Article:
Nike vs. Under Armour: Which Brand Is Resonating With Affluent Male Shoppers?

Despite recent controversial headlines and notable culture missteps, male shoppers continue to vote for Nike — particularly those in higher income brackets, according to survey results just released by Canaccord Genuity.

According to data from the study, Nike is gaining ground in a lucrative demographic. When asked to rate the most innovative athletic apparel brand, 44% of male consumers with annual incomes of $60,000 to $150,000 picked Nike. That’s up from 38% in the investment firm’s previous survey.

At the same time, the percentage of men in the same demographic who perceived Under Armour as the most innovative brand decreased to 12% from 17% in the prior survey. By contrast, male shoppers who make below $60,000 are showing a greater affinity toward Under Armour. Overall, 28% of men in this group picked the brand as the most innovative versus 25% previously.

The intent of the survey was to gauge consumers’ views of athletic apparel brands against key attributes (innovation, fashion style and value) as well as future purchase intent. The target sample size of 1,000 men and 1,000 women was narrowed to respondents who had made an athletic apparel purchase within the past six months. Overall, 721 men and 695 women across broad U.S. demographics composed the sample set.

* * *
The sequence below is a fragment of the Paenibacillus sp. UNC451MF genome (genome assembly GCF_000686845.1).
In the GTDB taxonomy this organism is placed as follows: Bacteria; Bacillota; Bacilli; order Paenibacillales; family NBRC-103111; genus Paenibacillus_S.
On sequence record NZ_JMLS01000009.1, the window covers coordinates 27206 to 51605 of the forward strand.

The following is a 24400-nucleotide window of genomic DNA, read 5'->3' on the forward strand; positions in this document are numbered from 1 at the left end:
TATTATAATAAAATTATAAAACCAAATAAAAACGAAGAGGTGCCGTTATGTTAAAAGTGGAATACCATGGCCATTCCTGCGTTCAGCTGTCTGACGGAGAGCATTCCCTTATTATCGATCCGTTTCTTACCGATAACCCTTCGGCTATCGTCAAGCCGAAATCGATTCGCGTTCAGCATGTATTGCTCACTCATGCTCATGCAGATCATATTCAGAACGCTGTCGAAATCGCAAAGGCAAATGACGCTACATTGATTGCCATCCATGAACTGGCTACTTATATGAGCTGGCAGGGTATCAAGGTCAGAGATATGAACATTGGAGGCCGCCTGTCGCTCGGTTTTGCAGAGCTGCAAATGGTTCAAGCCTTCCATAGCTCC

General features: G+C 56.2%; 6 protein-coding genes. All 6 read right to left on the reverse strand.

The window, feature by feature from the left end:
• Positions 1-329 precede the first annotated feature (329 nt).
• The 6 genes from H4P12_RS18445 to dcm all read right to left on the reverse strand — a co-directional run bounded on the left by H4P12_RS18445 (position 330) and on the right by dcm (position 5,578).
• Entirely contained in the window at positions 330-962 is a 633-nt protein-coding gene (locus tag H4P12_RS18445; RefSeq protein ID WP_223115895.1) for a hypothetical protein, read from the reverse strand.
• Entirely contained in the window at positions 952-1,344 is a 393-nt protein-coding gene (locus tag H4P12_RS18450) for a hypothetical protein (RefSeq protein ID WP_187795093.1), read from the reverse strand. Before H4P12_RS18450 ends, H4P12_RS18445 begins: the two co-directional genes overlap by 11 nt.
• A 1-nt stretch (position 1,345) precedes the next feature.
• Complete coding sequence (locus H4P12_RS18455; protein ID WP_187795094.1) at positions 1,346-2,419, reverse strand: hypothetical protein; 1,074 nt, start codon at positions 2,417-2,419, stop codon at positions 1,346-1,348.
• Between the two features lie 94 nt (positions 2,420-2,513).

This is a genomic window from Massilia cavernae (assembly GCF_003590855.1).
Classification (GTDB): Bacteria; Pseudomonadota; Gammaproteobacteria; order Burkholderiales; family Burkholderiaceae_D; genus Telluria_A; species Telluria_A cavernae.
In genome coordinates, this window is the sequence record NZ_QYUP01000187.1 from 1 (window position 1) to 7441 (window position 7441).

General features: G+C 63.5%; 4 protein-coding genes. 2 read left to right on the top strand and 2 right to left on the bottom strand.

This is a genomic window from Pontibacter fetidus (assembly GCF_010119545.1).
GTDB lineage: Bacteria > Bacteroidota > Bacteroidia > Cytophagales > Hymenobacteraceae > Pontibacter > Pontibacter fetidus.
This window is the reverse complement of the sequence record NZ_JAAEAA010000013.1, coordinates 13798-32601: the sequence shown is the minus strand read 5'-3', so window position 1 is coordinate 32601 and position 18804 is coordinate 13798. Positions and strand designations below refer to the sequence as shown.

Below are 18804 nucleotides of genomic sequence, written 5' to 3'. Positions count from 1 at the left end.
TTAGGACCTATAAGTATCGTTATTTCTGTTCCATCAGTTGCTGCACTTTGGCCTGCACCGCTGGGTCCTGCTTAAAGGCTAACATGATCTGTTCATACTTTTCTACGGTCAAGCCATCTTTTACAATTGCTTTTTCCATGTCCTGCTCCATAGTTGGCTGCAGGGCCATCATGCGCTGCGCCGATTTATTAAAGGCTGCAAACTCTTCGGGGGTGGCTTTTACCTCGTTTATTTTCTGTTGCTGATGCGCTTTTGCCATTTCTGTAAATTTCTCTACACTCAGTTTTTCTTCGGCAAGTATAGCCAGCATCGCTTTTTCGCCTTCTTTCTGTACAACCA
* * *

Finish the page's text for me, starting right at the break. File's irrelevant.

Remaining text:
Under Armour headquarters baltimore
Under Armour’s headquarters in Baltimore.
CREDIT: Courtesy of Under Armour

The results also show that the Baltimore-based company founded by Kevin Plank also seems to be skewing older when it comes to consumers’ opinions of how fashionable it is. The survey said that Under Armour gained the most traction among men ages 50 to 64 — 23% viewed the brand as most fashionable versus 16% in the last survey.

“This suggests that the brand’s once premium status has faltered among higher earners, likely due to its channel expansion decisions and poor segmentation,” analysts Camilo Lyon and Pallav Saini wrote in a research note.

Under Armour’s recent struggles have been well documented. While its plan to recalibrate the business after a period of softening growth showed new signs of progress in the fourth quarter, the firm’s struggling North American business could have a ways to go before any rebound becomes consistent.

During the period, sales in the region fell 6 percent to $965 million as international business continued to gain, increasing 24% to $395 million. Additional analysis showed that Adidas is resonating with men, but the brand is losing traction with women. Perhaps that’s one reason why the athletic giant made a bold move to team up with Beyonce last week on footwear and apparel.

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